*Note from June 29, 2020*

Although we do not yet know how long the social distancing related to the Covid-19 pandemic will last, and regardless of the changes that had to be made in the evaluation of the June 2020 session in relation to what is provided for in this learning unit description, new learnig unit evaluation methods may still be adopted by the teachers; details of these methods have been - or will be - communicated to the students by the teachers, as soon as possible.

5 credits

22.5 h + 7.5 h

Q1

Teacher(s)

Ruelle Philippe;

Language

English

Prerequisites

Having followed LPHYS 1343 is an asset.

Main themes

Introduction to phase transitions and the specific phenomena appearing in the neighbourhood of transition points (critical phenomena) ; modelization of the ferromagnetic transition and description of the singularities of thermodynamic functions; homogeneous Landau theories ; conceptual understanding of critical phenomena from the group renormalization analysis.

Aims

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a. Contribution of the teaching unit to the learning outcomes of the programme (PHYS2M and PHYS2M1)1.1, 1.5, 2.1, 2.3, 3.1, 3.2, 3.3, 3.4, 7.2, 8.1. b. Specific learning outcomes of the teaching unit At the end of the teaching unit, the student will be able to : 1. investigate a simple model to show the existence or the absence of phase transition ; 2. solve an homogeneous Landau problem ; 3. evaluate the quality of approximation schemes like mean field theories ; 4. define renormalization transformations in simple models ; 5. identify the type of a given phase transition ; 6. explain the importance of fixed points of the renormalization group and their relation to universality classes. |

*The contribution of this Teaching Unit to the development and command of the skills and learning outcomes of the programme(s) can be accessed at the end of this sheet, in the section entitled “Programmes/courses offering this Teaching Unit”.*

Content

- Introduction to the phenomenology of phase transitions (liquid-gas transition and ferromagnetic transition) ; experimental scaling laws and critical exponents.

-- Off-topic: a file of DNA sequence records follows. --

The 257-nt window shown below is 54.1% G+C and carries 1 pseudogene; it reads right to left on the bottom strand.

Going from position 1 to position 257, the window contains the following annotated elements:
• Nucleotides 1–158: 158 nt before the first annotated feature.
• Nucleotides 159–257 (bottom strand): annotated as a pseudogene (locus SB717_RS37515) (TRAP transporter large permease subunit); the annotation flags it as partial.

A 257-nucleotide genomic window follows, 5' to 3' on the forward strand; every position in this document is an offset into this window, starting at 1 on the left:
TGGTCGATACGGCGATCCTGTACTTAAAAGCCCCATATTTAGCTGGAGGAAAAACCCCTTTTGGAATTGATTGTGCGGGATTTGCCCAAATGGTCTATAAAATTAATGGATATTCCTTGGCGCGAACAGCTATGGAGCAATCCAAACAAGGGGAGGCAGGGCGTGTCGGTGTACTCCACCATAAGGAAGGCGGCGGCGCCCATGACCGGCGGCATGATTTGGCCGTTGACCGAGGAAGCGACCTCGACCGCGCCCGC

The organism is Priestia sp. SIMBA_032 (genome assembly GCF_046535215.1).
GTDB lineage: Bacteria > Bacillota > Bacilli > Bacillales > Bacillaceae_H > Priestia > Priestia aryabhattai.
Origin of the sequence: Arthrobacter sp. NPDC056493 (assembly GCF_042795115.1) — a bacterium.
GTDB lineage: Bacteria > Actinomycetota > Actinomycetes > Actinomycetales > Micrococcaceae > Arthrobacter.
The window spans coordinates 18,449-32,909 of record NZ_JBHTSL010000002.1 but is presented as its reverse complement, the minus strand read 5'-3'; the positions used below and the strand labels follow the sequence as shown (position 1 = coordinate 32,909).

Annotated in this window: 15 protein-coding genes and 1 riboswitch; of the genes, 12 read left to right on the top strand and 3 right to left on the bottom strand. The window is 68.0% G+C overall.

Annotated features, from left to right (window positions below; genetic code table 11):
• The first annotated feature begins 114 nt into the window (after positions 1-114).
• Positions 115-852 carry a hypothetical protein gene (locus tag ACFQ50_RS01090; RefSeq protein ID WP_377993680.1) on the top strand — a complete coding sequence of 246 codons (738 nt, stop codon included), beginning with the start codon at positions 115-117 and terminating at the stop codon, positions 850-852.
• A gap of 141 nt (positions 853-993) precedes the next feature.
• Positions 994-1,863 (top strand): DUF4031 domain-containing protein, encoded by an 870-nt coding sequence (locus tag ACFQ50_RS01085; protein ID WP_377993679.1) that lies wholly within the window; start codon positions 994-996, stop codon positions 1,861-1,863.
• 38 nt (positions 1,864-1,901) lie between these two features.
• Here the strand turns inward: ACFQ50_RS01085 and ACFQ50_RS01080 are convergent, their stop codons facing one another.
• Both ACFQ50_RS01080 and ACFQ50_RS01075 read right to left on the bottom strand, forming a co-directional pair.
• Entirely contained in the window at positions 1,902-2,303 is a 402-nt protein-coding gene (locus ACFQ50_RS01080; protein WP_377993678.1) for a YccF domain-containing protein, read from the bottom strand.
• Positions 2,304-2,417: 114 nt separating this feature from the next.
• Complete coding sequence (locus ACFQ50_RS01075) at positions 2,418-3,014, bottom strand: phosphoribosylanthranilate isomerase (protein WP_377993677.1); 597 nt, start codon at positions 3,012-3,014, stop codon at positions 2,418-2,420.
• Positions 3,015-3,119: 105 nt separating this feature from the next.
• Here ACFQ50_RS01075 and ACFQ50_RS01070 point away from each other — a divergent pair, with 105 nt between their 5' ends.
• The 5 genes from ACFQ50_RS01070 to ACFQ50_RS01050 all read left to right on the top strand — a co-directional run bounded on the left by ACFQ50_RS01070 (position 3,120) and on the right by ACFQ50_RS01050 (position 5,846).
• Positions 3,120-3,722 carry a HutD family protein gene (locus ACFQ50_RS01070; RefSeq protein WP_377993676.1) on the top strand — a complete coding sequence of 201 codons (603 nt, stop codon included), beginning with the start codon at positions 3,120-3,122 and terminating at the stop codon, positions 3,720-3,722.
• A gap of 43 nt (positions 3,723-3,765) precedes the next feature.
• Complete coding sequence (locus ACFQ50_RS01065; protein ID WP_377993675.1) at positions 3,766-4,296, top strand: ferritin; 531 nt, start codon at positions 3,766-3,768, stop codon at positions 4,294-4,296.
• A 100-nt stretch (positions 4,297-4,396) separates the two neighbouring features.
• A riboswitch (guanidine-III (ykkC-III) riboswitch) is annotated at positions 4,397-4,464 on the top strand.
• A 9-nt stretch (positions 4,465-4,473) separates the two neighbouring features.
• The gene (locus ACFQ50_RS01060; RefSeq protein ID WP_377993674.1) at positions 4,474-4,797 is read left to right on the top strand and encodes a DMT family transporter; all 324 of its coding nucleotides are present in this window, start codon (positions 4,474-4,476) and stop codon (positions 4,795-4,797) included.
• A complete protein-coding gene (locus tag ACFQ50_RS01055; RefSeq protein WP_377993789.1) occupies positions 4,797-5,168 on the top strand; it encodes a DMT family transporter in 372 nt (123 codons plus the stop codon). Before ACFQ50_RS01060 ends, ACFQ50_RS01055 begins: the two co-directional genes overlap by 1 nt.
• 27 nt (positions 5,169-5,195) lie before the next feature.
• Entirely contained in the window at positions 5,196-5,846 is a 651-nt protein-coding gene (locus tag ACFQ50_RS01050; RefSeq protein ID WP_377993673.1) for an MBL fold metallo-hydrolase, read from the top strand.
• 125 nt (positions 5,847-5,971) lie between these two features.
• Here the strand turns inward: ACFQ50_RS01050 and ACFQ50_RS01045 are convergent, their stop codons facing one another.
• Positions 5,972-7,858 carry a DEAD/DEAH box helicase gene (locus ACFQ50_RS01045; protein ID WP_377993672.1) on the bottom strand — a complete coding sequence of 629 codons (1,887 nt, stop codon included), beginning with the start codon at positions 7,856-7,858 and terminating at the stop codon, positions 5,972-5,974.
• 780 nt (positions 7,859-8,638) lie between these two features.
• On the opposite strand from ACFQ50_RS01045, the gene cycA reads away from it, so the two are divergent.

- Introduction of the Ising model as an effective description of the ferromagnetic transition; qualitative discussion ; resolution of the 1d model by transfer matrix ; Peierls argument for the Ising model.
- Low and high temperature expansions in the Ising model ; duality.
- Mean field theory for the Ising model and computation of the critical exponents ; general Landau theory and application to the ferromagnetic transition.
- Resolution of the 1d Ising model by decimation ; basic ideas of the renormalization group.
- General discussion of the renormalization group : renormalization transformations, associated flow, fixed points, critical surfaces, relevant and irrelevant directions.
- Linearization of renormalization transformations and consequences : scaling laws, singularities of thermodynamical functions and calculation of critical exponents.

Teaching methods

The teaching consists of lectures and tutorial sessions during which the students have the opportunity to think together about concrete problems. These sessions can be devoted to problem solving, numerical simulations, collective discussions or individual oral presentations.

Evaluation methods

Two evaluation methods may be considered : a written exam or an oral presentation on a subject chosen by the student and validated by the teacher.

Bibliography

Julia M. Yeomans, Statistical Mechanics of Phase Transitions, Oxford University Press, 1992, 153 pages.

Faculty or entity

**PHYS**